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RCN and RCM harden their opposition to health bill

The royal colleges of nursing and midwives have openly opposed the government’s health and social care bill for the first time, and called for it to be scrapped.

The Royal College of Nursing, which had not previously opposed the bill as a whole, said serious concerns about the legislation had not been addressed during the parliamentary process, last year’s listening exercise or political engagement.

It said it had taken this decision at this point because it had come to the decision that the “proposals will not deliver on the principles originally set out”.

Additionally, it said recent announcements such as the rise in the cap on private patients being treated in NHS hospitals to almost half (49%) made the bill in its entirety a serious threat to the NHS.

Meanwhile, the Royal College of Midwives said the bill should be “scrapped”. It said it had consistently voiced its concerns about the bill “with little response or movement on its key concerns from the government”.

The hardening of stance from the colleges follows a move by the British Medical Association in December to also fully oppose the bill, which is currently going through parliament.

The bill is due to enter the report stage in the House of Lords at the beginning of February. This is likely to be the final stage of debate in the Lords and will last four or five weeks before it returns to the House of Commons prior to receiving royal assent.

RCN chief executive and general secretary Peter Carter told Nursing Times the college had chosen to oppose the health and social care bill because it believed it would really “destabilise” the NHS. “We felt there was a lack of a proper plan to implement the changes”.

“We had committed to work with it but things are desperate out there. We are getting calls from our members, thousands of our members, saying that there is a planning vacuum, and they are not sure about their future,” he said.

He also criticised the timing and strategy of trying to reform the NHS at the same time as the service was trying to make the massive efficiency savings identified by NHS chief executive Sir David Nicholson.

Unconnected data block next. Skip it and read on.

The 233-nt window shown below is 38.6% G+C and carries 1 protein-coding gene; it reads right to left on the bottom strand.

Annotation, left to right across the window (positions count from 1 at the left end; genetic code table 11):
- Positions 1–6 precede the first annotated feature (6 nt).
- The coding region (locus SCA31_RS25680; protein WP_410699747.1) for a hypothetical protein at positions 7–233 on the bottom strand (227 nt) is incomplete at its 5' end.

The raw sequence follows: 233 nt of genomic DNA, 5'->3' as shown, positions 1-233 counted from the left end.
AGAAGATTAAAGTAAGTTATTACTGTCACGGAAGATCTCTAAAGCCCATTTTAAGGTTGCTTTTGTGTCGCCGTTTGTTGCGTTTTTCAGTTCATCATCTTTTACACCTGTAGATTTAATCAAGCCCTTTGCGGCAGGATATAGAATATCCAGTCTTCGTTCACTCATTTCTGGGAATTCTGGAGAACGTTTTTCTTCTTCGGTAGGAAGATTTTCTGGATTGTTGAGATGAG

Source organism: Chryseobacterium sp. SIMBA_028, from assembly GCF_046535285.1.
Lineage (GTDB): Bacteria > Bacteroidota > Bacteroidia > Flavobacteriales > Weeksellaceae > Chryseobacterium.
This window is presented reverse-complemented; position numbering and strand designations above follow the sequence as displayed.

Mr Carter said: “We need a robust project plan costing billions. The £20bn Nicholson challenge is not being applied using intelligent thinking, hence the decision we have made.”

He told Nursing Times the college was now hoping to get buy-in from likeminded individuals, who were similarly concerned about the bill. A number of Labour and Liberal Democrat peers have previously tabled proposed amendments to the bill.

Mr Carter said: “We are going to up the pressure and temperature. We know we have no statutory or legislative levers. We anticipate as a result of this that we will get buy in from other organisations and politicians.”

Commenting on the RCM decision, its chief executive Cathy Warwick said:  “This bill is a massively expensive distraction from the challenges that the NHS faces in trying to improve healthcare at a time of severe spending restraint.

“The Royal College of Midwives supports many of the government’s aspirations for the NHS, such as clinically-led commissioning, greater engagement of service users in their care and more integrated services, but the fact of the matter is that these can all be achieved without the need for this divisive and costly bill.”